Soldier beetles, like this common Pennsylvania leatherwing, are an ubiquitous sight in my summer garden. There are some 470 different species of soldier beetles in North America and most are considered beneficial. As adults, all species have soft, leathery wings, fly well, and serve to pollinate various flowering plants. Larval soldier beetles live in leaf litter and under rocks, logs, and debris. Larvae feed primarily at night and are fast movers with large, grasping jaws that capture and consume insect eggs and prey, including grasshopper eggs, caterpillars, aphids, mealybugs and many others. Adults consume nectar, with many species also eating aphids and other insects. Both adult and larval soldier beetles can exude foul defensive chemicals to aid in their protection from other predators. In the western U.S., the brown leatherwing is a very common species.
This crazy-looking creature is the larva of a brown lacewing (Micromus species). I found it hanging out on a lily leaf in my garden. Lacewing larvae use their curved mandibles to capture and consume soft-bodied insects like aphids, mealybugs, young caterpillars, beetle larvae, mites, and others. When mature, brown lacewings look much like their green cousins only slightly smaller and with brown coloration.
Fireflies are found on every continent except Antarctica, and there are about 150 different species of fireflies in North America. They are members of the Lampyridae family, and I found this beautiful larva on a driveway near a wetland in eastern Pennsylvania. Fireflies, also commonly called lightning bugs, use their bioluminescent abdomens to attract mates. The pattern of flashes is unique to each species, as is the color of their glow. Males fly around flashing a particular pattern in hopes of finding a female of the same species. He signals first then she signals her response, often from a low perch. Flash pattern charts can be used to distinguish many common species based on the number and duration of their flashes. In the eastern U.S., fireflies are a common summer sight, and while not all species glow as adults, they all do as larvae. Sometimes called glowworms in other parts of the world, larval fireflies, like this one, emit a steady, dull glow from their abdomens. Adult fireflies eat mostly pollen and nectar, though some species eat nothing at all. Female fireflies lay eggs in the ground (though a few tropical species lay eggs in trees). Favored egg laying sites include moist places near ponds and streams and in leaf litter. Larval fireflies live under or on the ground and serve as generalist predators, savoring slugs, snails, worms and other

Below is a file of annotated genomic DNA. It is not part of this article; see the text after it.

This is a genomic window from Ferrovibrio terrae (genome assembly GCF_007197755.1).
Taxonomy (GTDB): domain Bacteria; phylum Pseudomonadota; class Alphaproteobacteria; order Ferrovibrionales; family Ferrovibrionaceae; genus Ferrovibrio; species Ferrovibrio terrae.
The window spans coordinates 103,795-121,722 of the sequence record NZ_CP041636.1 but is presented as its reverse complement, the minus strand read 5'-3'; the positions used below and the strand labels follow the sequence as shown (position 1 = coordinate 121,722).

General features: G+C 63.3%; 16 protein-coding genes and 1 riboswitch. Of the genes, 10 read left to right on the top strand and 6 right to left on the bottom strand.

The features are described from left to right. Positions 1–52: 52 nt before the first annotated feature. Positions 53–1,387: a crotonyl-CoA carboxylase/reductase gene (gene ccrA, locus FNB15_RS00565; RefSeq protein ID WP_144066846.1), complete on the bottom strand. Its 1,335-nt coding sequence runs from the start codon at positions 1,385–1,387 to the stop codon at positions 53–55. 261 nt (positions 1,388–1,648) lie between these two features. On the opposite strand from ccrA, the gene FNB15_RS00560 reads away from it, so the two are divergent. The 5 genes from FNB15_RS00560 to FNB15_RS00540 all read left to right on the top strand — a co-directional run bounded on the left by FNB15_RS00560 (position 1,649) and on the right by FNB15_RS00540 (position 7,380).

This beautiful creature is a scorpionfly in the genus Panorpa. I found her in my shade garden clinging to the golden grass. Scorpionflies are named as such because the males have an enlarged abdomen that curls upwards in a scorpion-like fashion. At the tip of the abdomen are two prongs used for mating. Though they may look scary, scorpionflies are incapable of stinging or biting. The elongated, snout-like mouthpart of the female in this picture is a distinctive feature of all scorpionflies. These insects are primarily scavengers, consuming dead or injured insects as well as occasionally preying on healthy ones and eating pollen and nectar. There are about 550 species of scorpionflies, and they are found across the U.S., though they are more common in the south. This is the first one I have ever found in my Pennsylvania garden